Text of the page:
The private and federal grant opportunity base primarily supports nonprofit organizations. So where does this leave the for-profit entities, such as businesses, or individuals for that matter? Are there other grants out there that will support them? This is a burning question and one that The Grant Plant is often asked. Conclusions are presented in a two-part series. The first part of this series reviews grant opportunities available to individuals.
Before we dive into the details, I must point out that the mere act of looking for grants is an art form in itself. There is an excess of resources and specialized search engines that range from free to paid, multi-tiered subscriptions. The options can be overwhelming. At The Grant Plant, we have refined our research methodology and incorporate a number of effective sources. Because of the frequency with which we receive inquiries from businesses and individuals, I looked to these sources to create an assessment regarding such grants. Details regarding grants specific to individuals are presented below.
To the individual:
A limited number of federal and private grants are available to individuals, but these grants are very particular – generally focused on certain populations with sub-qualifiers (for instance, students in a certain field of study with incomes below a defined level). There are not many national programs that support grants to individuals, and most states do not appear to have strong showings of support (New Mexico included). In general, the most frequently found grant opportunities to individuals support the following populations:
- Students: Grants support financial aid, scholarships, fellowships, exchange programs, and even student loans.
- Teachers: Grants support teaching enhancements, program development, and professional development.
- Medical patients: Grants to offset medical costs, generally for highly targeted sub-populations like children, cancer patients, and the economically disadvantaged.
On a lesser frequency, individual grants were found to support:
- Artists: Grants support the creation, performance, exhibition, or publication of art. Much of support to artists is in the form of awards.
- Children and families in need: Grants to support basic needs, healthcare, domestic violence, homeless prevention, and support for orphans.
- Low income individuals: Grants support energy assistance, basic needs, and housing assistance.
- Military personnel: Grants to offset hardships due to battle.
- Researchers: Grants primarily support medical and health research, and professors in higher academia.
Aside from the more common themes mentioned above, there is a plethora of grants to unique populations, including interesting items like these two:
- Injured drag race drivers and crewmembers: Grants provide monetary assistance and services to those who have been injured while participating in races.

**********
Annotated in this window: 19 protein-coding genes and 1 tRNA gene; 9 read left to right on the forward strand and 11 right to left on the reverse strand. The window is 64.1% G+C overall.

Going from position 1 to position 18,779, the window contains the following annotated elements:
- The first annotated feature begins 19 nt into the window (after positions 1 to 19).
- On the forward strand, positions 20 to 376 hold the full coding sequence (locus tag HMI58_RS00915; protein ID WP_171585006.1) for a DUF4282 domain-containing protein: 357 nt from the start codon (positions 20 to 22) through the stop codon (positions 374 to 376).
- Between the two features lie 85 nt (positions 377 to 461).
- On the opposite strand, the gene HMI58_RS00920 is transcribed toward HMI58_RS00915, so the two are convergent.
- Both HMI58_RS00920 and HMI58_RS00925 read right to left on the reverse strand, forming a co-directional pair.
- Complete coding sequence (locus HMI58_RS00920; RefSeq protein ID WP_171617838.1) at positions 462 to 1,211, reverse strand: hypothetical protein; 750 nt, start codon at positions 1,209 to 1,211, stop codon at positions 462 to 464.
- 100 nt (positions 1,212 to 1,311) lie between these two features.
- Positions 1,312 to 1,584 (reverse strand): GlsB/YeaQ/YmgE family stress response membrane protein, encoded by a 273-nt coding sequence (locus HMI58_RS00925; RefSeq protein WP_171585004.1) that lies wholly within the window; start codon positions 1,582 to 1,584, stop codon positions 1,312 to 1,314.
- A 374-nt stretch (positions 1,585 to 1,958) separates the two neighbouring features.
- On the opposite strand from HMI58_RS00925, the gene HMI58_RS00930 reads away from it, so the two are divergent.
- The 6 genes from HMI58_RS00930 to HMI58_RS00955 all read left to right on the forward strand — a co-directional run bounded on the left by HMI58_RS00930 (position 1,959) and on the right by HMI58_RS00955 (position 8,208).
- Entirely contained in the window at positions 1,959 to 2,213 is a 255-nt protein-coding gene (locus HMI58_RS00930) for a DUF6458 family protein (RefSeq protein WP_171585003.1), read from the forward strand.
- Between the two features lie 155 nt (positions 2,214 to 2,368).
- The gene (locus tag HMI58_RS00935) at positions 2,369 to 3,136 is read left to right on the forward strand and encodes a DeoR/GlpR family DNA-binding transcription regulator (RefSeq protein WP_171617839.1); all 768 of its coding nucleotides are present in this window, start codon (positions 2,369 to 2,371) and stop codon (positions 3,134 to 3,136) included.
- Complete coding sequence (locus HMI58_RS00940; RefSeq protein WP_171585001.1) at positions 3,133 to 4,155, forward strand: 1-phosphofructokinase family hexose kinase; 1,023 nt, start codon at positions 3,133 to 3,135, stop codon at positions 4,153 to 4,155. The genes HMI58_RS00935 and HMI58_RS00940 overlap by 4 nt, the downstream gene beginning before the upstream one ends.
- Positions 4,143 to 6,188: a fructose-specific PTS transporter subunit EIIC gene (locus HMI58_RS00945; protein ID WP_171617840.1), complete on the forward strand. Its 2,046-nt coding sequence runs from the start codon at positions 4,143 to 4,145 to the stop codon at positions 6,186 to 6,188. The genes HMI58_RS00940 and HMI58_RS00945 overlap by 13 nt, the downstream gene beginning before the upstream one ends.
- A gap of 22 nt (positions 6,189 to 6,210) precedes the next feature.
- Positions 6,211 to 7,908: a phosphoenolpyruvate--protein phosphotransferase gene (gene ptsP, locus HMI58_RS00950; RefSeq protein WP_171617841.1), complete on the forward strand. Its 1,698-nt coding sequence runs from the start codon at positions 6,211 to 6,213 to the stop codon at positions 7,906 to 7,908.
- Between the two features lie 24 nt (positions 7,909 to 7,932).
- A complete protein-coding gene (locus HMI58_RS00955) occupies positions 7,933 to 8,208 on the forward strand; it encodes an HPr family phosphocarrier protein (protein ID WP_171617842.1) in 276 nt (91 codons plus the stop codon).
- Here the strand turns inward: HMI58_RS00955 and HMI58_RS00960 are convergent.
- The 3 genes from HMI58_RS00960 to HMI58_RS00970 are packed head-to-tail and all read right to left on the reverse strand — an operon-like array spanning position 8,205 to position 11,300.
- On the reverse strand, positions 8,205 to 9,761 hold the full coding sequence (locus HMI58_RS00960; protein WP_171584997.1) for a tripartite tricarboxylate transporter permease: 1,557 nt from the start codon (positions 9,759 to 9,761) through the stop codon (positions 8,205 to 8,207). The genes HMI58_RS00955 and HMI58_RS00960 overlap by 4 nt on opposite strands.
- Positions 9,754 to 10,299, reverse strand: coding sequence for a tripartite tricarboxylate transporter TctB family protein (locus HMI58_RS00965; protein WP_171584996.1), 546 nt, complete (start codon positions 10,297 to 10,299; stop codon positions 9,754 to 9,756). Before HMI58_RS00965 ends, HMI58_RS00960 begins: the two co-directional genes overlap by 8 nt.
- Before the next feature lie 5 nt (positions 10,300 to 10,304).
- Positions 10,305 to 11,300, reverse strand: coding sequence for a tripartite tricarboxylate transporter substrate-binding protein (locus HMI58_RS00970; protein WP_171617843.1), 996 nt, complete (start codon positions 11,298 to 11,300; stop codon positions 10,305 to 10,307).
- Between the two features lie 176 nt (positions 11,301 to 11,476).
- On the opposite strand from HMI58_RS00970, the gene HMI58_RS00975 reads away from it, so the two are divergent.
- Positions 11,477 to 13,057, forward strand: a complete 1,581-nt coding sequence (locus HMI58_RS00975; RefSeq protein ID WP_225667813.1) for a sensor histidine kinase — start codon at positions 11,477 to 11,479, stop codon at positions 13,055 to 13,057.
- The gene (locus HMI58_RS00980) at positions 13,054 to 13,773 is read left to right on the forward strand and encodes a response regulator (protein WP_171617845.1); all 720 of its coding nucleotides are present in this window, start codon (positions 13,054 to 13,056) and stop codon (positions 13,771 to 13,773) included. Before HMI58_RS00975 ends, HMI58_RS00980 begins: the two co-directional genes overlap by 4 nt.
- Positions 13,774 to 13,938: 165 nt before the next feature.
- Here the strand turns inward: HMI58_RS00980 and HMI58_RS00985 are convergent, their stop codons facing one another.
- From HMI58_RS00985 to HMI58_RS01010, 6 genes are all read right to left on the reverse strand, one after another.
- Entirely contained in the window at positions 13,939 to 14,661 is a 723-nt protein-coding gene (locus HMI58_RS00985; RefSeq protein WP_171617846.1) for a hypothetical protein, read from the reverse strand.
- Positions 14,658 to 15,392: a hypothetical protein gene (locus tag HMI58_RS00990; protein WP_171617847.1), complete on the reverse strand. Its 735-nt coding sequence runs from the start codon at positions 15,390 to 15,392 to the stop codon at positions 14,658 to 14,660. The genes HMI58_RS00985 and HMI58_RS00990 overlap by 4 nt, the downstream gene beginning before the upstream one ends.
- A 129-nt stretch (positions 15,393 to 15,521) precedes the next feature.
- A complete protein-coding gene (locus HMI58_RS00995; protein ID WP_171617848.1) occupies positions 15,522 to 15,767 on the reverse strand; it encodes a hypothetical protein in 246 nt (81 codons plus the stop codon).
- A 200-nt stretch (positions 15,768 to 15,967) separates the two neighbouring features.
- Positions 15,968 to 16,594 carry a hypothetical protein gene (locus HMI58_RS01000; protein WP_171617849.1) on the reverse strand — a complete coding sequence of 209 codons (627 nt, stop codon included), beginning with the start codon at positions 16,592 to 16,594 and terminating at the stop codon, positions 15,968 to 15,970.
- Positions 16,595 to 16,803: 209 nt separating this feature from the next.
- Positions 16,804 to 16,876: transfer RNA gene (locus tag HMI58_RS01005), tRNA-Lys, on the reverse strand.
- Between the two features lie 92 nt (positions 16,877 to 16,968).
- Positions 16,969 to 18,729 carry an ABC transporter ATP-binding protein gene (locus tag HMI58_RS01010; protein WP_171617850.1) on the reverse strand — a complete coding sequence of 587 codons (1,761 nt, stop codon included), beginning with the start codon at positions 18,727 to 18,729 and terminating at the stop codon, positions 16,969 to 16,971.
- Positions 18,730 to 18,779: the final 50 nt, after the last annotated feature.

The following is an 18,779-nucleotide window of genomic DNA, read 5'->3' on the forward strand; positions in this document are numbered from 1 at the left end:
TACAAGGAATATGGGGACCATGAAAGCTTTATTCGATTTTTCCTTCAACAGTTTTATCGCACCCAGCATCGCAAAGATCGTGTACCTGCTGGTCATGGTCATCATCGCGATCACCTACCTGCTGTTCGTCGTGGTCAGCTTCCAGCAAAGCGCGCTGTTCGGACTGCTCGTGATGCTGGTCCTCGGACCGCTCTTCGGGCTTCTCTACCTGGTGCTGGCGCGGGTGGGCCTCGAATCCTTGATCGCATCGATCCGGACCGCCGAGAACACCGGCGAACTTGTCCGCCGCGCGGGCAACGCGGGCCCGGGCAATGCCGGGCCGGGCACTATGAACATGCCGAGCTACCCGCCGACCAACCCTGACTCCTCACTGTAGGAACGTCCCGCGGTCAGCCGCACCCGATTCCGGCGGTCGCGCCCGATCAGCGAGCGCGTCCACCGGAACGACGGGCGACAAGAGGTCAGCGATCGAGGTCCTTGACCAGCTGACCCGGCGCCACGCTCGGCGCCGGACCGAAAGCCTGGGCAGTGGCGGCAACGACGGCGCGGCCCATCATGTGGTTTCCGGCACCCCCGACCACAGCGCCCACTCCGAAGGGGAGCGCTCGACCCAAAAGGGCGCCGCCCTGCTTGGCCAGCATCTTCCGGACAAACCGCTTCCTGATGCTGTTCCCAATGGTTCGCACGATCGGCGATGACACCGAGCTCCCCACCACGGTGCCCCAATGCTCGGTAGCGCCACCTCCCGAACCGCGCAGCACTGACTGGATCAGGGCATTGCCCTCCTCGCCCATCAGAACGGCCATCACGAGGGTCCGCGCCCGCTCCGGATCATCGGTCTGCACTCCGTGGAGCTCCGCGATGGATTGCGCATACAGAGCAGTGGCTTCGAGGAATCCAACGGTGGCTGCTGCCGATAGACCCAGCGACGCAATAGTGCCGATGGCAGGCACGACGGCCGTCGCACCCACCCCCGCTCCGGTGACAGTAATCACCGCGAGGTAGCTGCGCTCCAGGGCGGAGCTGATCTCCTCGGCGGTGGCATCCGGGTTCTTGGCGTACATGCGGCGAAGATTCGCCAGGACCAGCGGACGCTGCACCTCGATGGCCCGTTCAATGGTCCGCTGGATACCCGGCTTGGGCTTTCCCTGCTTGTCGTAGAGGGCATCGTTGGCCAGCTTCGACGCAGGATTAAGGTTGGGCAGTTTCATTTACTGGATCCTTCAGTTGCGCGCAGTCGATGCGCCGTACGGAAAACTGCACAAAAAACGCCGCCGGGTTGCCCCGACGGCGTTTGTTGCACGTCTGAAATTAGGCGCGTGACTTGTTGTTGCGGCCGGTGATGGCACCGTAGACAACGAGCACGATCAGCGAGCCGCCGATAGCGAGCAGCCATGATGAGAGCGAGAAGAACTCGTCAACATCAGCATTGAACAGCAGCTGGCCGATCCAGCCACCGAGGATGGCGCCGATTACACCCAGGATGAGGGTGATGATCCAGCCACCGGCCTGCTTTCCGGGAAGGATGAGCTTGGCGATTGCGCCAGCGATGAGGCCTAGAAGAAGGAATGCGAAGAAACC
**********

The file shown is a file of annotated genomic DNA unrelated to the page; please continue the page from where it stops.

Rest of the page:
- Motown artists of the 1960s and 1070’s: Grants provide emergency financial assistance.
In short, grants to individuals do exist, but they are hard to find, difficult to qualify for, and limited in scope and quantity.
An individual seeking a grant must first have a valid cause – it is not recommended to try and develop one in response to a grant opportunity. Grants that support the everyday individual who wants money to help buy a car, start a business, or improve their wardrobe just do not exist. There is no magic directory of “free money” that individuals can obtain by simply submitting their name. Beware of websites that claim that there are “millions of government grants that you never have to repay” and offer to help you search for a small fee. Also, be wary of websites that require you to enter personal information such as your social security number to proceed. Finally, for those seeking free money in grants, I must point out that grants are not free money at all. Grant development – the necessary writing, research and submittal processes – is work, hard and competitive work. And there are nearly always standards that must be met with the money, whether it’s a GPA for students, evidence of effectiveness for teachers, or publishing by researchers.
A good starting point is the Foundation Center, which provides trustworthy background information regarding research approaches, granting processes, proposal writing techniques, and more. Foundation Center presents a decent amount of information free of charge, but also offers an online search engine, online trainings, and publications that assist those interested in conducting specialized grant research. For example Foundation Center offers “Foundation Grants to Individuals”, an online search tool exclusive to individuals for $19.95 for one month (with discounts if individuals sign up for three months or one year subscriptions), trainings such as “Grantseeking Basics for Individual” for $19.95, or publications including “Foundation Grants to Individuals” for $75.00.
It does not hurt to test the waters to see what is out there, but be forewarned that this research is guaranteed to be a time consuming and tedious process. And even if you find a grant that supports your case, you may find it difficult to meet the eligibility requirements or geographic focus area or that applications are not accepted.
Contact: Wendy McCoy, Resource Development Officer, firstname.lastname@example.org
Please note: The Grant Plant specializes in grant seeking services for nonprofit organizations. The intention of this article is to answer questions regarding the availability of grants to individuals. For individuals who are having trouble meeting their basic living or educational expenses, resources are available and we are happy to point them toward assistance.
This post was filed under: Prospect Research